Scott Armstrong & I just tried this writing exercise:
Required materials include two different drafts of the same manuscript (here, let’s call one “early” and one “final”), several sheets of flip-chart paper, scissors, tape, and a handful of coloring markers. Make sure there are line numbers in the margins of both manuscripts, and print them single-sided.
Rotate the flip-chart paper to landscape orientation. Tape the final draft on the left side, one page per flip-chart sheet.
And now comes the fun (and time-consuming) part.
With the scissors, cut the early draft into individual sentences. Then begin reading through the final draft. Wherever material from the early version appears in the final one, tape the relevant strips from the early draft onto the right side of the chart paper. You might need to cut whole sentences into clauses or fragments. Matches don’t have to be verbatim. Use the markers to draw lines between words, phrases, or concepts connecting the two versions, and to otherwise annotate and clarify how the various elements on a given sheet relate to each other.
The result might look something like this:
A few things to look for and ponder – preferably with your coauthor(s) at a big conference table where you can stand back and see the sheets as a set:
- do differences in respective line numbers appear to exhibit a pattern (e.g., high numbers in the early draft now correspond to low numbers in the final draft), or does the right side of each sheet look like it was attacked by a random number generator? either way, what does that convey about how one draft is organized relative to the other? how does the reconstituted early draft reveal structure(s) in the final?
- how much of the early draft do you have left over? what do those remaining scraps contain? why isn’t that content in the final draft? (and you might be surprised at how much of the early draft is still in the final, especially if they read very differently…)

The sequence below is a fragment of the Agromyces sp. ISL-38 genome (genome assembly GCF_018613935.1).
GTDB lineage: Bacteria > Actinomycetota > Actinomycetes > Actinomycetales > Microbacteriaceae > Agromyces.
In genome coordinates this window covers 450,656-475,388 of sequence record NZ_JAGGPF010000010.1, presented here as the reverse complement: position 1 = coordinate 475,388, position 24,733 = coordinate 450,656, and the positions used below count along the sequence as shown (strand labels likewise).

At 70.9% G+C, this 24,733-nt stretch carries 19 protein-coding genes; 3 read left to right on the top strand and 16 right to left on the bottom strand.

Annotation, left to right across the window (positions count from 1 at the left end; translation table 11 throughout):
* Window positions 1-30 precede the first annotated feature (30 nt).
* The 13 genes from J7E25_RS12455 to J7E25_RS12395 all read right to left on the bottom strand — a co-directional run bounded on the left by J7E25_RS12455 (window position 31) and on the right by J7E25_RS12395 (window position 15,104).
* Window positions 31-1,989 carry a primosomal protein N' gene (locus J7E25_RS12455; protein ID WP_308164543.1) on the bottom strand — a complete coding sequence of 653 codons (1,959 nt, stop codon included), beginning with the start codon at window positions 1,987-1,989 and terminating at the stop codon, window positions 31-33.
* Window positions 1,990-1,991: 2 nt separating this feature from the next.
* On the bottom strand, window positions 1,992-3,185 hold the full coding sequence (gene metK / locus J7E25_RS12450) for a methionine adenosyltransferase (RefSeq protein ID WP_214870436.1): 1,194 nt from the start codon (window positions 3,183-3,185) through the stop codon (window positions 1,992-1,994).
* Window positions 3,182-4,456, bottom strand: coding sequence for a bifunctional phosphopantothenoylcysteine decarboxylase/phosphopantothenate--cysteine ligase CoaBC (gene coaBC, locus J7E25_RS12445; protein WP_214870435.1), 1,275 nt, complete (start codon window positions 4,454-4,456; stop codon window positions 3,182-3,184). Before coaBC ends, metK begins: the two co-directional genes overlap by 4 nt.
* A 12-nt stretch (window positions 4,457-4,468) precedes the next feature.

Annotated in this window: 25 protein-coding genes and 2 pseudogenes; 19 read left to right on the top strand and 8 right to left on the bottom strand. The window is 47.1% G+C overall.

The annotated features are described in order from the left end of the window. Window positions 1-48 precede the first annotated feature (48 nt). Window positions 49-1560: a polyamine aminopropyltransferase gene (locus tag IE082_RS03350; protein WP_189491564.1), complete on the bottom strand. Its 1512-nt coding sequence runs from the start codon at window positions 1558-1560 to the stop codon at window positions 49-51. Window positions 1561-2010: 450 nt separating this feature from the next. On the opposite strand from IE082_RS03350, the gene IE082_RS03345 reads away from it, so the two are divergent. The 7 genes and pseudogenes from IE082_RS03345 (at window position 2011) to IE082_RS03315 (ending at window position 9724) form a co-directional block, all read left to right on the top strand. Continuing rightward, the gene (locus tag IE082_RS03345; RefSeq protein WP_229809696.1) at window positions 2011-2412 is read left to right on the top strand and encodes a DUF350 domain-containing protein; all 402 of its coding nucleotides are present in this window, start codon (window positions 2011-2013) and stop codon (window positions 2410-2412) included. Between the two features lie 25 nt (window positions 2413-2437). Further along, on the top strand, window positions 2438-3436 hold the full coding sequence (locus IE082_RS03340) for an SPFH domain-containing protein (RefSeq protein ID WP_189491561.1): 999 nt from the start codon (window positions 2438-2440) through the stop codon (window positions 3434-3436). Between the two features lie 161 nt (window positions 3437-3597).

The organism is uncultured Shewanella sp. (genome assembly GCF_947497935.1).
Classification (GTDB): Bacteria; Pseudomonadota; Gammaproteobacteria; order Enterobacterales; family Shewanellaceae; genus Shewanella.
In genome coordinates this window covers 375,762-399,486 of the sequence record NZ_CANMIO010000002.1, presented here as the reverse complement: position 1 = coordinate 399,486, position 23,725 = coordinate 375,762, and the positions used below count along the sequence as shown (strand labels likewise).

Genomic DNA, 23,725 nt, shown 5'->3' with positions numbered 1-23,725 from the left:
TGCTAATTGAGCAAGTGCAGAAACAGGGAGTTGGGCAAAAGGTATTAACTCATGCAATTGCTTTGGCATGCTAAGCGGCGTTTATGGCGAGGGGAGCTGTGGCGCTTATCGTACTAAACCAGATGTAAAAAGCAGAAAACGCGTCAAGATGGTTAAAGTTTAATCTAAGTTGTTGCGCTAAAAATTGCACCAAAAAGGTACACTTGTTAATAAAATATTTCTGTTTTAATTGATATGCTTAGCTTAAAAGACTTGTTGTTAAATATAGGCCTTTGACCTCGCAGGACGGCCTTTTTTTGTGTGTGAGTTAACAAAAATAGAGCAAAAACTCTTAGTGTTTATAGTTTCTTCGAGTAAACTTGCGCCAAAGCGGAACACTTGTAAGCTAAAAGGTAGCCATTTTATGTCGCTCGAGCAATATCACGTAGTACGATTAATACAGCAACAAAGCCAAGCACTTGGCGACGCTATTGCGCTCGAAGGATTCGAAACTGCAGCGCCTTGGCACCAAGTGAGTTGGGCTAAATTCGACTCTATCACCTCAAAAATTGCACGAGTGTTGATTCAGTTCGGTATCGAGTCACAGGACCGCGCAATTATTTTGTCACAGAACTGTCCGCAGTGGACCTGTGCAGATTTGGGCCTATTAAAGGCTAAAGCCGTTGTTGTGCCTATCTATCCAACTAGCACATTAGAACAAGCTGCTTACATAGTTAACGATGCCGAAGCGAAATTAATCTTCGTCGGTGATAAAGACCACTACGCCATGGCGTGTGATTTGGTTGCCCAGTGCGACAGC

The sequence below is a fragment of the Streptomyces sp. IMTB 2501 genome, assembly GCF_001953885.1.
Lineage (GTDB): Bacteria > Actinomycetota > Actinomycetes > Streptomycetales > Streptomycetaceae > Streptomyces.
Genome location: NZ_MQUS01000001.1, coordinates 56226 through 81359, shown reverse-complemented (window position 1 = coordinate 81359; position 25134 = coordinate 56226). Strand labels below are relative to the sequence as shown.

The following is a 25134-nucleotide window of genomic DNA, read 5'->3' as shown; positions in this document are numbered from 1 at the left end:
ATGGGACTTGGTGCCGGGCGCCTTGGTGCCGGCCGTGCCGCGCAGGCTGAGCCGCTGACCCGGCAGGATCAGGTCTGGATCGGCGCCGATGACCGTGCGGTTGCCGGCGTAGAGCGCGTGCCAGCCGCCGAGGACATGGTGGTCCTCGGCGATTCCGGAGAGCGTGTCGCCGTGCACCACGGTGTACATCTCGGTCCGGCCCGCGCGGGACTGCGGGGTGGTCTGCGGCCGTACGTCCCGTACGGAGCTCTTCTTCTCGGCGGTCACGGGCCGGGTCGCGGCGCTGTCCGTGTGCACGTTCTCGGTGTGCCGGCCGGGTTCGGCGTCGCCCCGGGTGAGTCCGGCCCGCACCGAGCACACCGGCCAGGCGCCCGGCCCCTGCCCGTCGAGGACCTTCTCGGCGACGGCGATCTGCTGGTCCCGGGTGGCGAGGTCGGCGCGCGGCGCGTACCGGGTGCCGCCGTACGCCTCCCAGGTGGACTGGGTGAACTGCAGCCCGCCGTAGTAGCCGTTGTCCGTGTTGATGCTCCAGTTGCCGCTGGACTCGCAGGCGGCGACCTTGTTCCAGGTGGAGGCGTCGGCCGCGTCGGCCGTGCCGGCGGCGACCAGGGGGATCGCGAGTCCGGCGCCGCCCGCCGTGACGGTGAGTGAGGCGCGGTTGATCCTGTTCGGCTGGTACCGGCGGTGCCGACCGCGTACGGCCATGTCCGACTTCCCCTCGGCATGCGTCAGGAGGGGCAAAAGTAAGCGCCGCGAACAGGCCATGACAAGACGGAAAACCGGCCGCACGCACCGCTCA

- what role does each section of the document perform? why is the final draft arranged the way it is? (or, looking again, should you take the scissors to it, too?)
The added benefit of taking a pair of scissors to a draft you’ve labored over is the reminder – the tactile reminder – that the manuscript is an object, and is best regarded with objectivity. You can cut it up because it’s just a thing – it’s not an extension of your person, or of you as a person. It is a representation of your good idea; if it’s not representing your idea well, then the document needs to change until it does what it’s supposed to do.
(My first experience of an exercise like this was in a workshop on personal essays. We’d spent 72 hours pouring our hearts into 1500 words about our grandmothers, friends, a memory beloved or sensitive. We thought we were done. Then we were handed scissors and told to hack the whole thing into its constituent parts and experiment with different ways to tape it back together. Some people are more comfortable with that initial confrontation with objectivity than others.)
If you try it, give me a shout. I’d be interested to hear about how it went – what worked, what didn’t, what surprised you.